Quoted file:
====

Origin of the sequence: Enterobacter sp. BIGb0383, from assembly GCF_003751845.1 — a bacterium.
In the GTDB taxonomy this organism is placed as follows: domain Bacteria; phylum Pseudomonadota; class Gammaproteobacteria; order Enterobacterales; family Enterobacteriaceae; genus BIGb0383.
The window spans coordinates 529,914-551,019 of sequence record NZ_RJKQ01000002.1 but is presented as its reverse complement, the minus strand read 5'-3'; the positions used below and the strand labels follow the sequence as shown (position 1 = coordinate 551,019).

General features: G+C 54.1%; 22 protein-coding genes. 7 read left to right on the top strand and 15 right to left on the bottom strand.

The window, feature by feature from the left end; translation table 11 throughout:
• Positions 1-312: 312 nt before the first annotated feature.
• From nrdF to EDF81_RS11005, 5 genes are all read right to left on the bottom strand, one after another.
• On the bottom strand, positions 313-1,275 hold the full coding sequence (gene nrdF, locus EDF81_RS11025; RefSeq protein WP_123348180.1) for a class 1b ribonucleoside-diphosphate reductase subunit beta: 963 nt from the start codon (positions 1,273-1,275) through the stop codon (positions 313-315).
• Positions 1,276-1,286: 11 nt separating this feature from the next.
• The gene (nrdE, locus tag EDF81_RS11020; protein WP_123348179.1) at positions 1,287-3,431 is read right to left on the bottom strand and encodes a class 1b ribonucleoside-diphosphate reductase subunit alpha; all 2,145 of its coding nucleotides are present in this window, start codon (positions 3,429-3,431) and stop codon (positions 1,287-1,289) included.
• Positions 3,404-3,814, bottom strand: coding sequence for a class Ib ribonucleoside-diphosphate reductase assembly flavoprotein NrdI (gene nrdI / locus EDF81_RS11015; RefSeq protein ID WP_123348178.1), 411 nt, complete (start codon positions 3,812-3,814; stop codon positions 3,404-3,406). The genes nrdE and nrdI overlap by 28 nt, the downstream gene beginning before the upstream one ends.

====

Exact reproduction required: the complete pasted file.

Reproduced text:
Origin of the sequence: Enterobacter sp. BIGb0383, from assembly GCF_003751845.1 — a bacterium.
In the GTDB taxonomy this organism is placed as follows: domain Bacteria; phylum Pseudomonadota; class Gammaproteobacteria; order Enterobacterales; family Enterobacteriaceae; genus BIGb0383.
The window spans coordinates 529,914-551,019 of sequence record NZ_RJKQ01000002.1 but is presented as its reverse complement, the minus strand read 5'-3'; the positions used below and the strand labels follow the sequence as shown (position 1 = coordinate 551,019).

General features: G+C 54.1%; 22 protein-coding genes. 7 read left to right on the top strand and 15 right to left on the bottom strand.

The window, feature by feature from the left end; translation table 11 throughout:
• Positions 1-312: 312 nt before the first annotated feature.
• From nrdF to EDF81_RS11005, 5 genes are all read right to left on the bottom strand, one after another.
• On the bottom strand, positions 313-1,275 hold the full coding sequence (gene nrdF, locus EDF81_RS11025; RefSeq protein WP_123348180.1) for a class 1b ribonucleoside-diphosphate reductase subunit beta: 963 nt from the start codon (positions 1,273-1,275) through the stop codon (positions 313-315).
• Positions 1,276-1,286: 11 nt separating this feature from the next.
• The gene (nrdE, locus tag EDF81_RS11020; protein WP_123348179.1) at positions 1,287-3,431 is read right to left on the bottom strand and encodes a class 1b ribonucleoside-diphosphate reductase subunit alpha; all 2,145 of its coding nucleotides are present in this window, start codon (positions 3,429-3,431) and stop codon (positions 1,287-1,289) included.
• Positions 3,404-3,814, bottom strand: coding sequence for a class Ib ribonucleoside-diphosphate reductase assembly flavoprotein NrdI (gene nrdI / locus EDF81_RS11015; RefSeq protein ID WP_123348178.1), 411 nt, complete (start codon positions 3,812-3,814; stop codon positions 3,404-3,406). The genes nrdE and nrdI overlap by 28 nt, the downstream gene beginning before the upstream one ends.